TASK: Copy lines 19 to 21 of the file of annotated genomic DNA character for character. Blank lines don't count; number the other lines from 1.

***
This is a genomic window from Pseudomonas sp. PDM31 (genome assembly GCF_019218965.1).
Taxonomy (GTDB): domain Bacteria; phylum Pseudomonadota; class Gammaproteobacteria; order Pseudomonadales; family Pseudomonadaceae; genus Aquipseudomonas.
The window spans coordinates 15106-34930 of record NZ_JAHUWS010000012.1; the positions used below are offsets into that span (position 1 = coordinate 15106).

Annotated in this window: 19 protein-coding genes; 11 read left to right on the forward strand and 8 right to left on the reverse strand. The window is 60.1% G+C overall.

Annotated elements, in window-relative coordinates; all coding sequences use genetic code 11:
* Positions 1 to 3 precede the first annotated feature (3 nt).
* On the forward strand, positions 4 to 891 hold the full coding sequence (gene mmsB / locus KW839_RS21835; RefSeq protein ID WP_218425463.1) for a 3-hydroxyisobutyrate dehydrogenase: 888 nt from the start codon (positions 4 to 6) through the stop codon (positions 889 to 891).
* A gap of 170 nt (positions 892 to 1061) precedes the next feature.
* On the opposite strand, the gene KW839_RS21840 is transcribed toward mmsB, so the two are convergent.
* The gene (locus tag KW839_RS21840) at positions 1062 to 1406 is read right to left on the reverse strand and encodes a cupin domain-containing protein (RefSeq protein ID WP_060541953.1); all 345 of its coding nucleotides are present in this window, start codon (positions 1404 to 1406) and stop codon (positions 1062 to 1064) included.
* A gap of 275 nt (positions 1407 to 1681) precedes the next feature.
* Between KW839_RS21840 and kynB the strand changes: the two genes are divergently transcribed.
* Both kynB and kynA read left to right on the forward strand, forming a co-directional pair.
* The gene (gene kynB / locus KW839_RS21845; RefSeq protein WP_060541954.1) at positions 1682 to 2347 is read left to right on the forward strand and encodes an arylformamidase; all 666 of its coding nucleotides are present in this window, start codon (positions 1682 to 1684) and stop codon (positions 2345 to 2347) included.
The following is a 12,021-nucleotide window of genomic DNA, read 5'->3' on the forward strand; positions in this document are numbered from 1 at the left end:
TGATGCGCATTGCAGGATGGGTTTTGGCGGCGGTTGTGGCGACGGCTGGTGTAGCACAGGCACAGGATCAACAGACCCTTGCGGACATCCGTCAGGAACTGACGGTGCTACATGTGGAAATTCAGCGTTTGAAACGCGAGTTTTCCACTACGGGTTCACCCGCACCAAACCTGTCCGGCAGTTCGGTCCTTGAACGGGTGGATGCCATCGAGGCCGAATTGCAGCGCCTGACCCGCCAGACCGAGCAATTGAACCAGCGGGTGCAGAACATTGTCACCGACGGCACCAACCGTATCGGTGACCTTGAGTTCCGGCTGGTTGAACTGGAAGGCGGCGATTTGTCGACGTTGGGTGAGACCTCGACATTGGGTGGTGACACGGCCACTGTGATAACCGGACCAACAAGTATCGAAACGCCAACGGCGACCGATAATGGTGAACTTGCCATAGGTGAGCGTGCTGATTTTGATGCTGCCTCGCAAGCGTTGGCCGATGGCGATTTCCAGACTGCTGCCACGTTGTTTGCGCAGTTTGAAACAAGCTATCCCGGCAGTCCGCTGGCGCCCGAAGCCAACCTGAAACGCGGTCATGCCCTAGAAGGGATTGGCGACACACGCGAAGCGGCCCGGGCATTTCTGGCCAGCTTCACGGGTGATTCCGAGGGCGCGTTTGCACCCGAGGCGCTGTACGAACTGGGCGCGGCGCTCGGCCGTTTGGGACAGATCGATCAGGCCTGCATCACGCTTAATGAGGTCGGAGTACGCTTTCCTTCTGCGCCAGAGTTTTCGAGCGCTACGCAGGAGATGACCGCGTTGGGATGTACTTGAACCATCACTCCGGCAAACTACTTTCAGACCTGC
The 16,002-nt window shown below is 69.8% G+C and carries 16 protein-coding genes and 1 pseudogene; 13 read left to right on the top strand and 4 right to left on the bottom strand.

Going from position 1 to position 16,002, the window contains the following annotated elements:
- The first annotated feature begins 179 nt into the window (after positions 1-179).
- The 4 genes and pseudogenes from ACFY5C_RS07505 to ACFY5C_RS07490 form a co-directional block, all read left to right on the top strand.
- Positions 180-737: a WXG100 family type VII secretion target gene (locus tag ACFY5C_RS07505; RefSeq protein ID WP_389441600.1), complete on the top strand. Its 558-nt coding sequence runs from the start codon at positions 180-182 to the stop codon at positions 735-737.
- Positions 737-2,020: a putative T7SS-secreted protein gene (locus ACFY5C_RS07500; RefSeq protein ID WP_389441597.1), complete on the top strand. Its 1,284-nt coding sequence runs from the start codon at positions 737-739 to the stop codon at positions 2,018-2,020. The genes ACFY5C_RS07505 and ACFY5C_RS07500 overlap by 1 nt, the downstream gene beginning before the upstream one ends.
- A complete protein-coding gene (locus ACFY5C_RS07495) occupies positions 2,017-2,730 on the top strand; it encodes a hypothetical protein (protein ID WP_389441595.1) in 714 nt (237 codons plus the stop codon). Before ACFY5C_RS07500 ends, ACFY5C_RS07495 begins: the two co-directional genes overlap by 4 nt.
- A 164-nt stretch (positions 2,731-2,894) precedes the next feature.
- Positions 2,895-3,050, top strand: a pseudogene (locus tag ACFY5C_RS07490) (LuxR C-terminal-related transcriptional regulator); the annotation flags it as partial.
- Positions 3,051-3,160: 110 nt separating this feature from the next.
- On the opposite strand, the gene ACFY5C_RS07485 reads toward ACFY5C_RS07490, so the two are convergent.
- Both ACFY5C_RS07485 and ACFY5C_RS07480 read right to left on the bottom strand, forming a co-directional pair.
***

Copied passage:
- The first annotated feature begins 179 nt into the window (after positions 1-179).
- The 4 genes and pseudogenes from ACFY5C_RS07505 to ACFY5C_RS07490 form a co-directional block, all read left to right on the top strand.
- Positions 180-737: a WXG100 family type VII secretion target gene (locus tag ACFY5C_RS07505; RefSeq protein ID WP_389441600.1), complete on the top strand. Its 558-nt coding sequence runs from the start codon at positions 180-182 to the stop codon at positions 735-737.